Effective communication and productive action has to be taught, and learned from example. The mother sees her daughter starting to fail in school, and goes ballistic. She yells and threatens her daughter and worse. Just like the mother in Baltimore who saw her son throwing rocks at police and chased after him, swatting at him and dragging him away. Their intentions are good, and while these actions are ineffective and sad, that’s not the point. When I want to criticize someone’s poorly-delivered message, it’s easy to go for it and get hung up on the poor delivery itself, “what are they thinking? There’s a better way!” But sometimes this is the wrong choice. Right now in Baltimore it is the wrong choice, it is the wrong conversation to have. We can all agree that rioting and violence are “wrong,” but the more pressing question is why, why is this happening? Why is there this desperation?
It is happening because people are too busy criticizing the methods of protest than focusing on the valid message underlying it. It is happening because it’s easier to criticize from afar than it is to let this become deeply uncomfortable and for us to grapple with the difficult things we’ll have to do to create lasting change. It is happening because we have a self-perpetuating system that literally polices the status quo. It is happening because not enough supporters are coming together to make this a shared issue and concern, letting it become just another “this doesn’t concern me and my family, I’ve never experienced this” kind of issue.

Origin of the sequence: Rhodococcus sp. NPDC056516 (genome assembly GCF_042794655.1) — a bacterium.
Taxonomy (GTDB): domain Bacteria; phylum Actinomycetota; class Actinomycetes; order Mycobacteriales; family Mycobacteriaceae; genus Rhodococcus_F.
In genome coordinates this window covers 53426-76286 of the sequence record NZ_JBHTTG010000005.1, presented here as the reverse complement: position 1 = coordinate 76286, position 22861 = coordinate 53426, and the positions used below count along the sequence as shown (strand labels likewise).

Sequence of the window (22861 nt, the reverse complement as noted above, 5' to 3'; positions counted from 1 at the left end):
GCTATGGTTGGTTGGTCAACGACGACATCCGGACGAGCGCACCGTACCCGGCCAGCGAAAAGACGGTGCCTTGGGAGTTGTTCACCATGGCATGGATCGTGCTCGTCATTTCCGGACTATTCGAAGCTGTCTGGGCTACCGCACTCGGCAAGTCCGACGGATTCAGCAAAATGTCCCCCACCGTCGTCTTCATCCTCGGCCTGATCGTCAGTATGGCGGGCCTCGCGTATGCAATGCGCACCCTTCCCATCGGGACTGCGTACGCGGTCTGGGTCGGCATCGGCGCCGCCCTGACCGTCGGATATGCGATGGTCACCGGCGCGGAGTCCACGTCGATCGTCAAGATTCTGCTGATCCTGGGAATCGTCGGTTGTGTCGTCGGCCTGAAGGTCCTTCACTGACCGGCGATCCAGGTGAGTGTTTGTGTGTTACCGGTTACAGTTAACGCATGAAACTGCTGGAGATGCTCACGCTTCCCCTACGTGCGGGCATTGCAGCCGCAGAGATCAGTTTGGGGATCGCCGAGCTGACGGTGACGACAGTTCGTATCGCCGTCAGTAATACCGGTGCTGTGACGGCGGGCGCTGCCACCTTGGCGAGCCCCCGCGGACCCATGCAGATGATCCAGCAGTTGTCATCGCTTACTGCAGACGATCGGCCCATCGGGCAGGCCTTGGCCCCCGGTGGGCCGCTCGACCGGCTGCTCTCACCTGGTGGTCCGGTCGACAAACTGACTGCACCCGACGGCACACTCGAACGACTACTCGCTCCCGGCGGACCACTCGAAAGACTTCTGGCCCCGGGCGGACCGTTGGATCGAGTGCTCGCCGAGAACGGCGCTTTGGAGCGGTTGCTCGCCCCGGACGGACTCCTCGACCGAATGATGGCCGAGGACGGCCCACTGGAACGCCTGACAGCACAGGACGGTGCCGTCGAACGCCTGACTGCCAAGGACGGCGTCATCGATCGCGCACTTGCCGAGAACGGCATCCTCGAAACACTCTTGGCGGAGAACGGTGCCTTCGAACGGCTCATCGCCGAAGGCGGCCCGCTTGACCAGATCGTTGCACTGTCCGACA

The point is, it’s on all of us on the “outside” to focus on the real issues. To listen to real concerns and value people’s lived experiences. We can’t get hung up on word choice or volume or tone or whatever else results in us invalidating the issue at hand. If Kanye is grabbing the microphone, yes, he might be acting offensive and obnoxious, but maybe if we suspend our objections we’ll learn that he has a point. Or maybe not, but the people of Baltimore definitely do, and we need to listen up.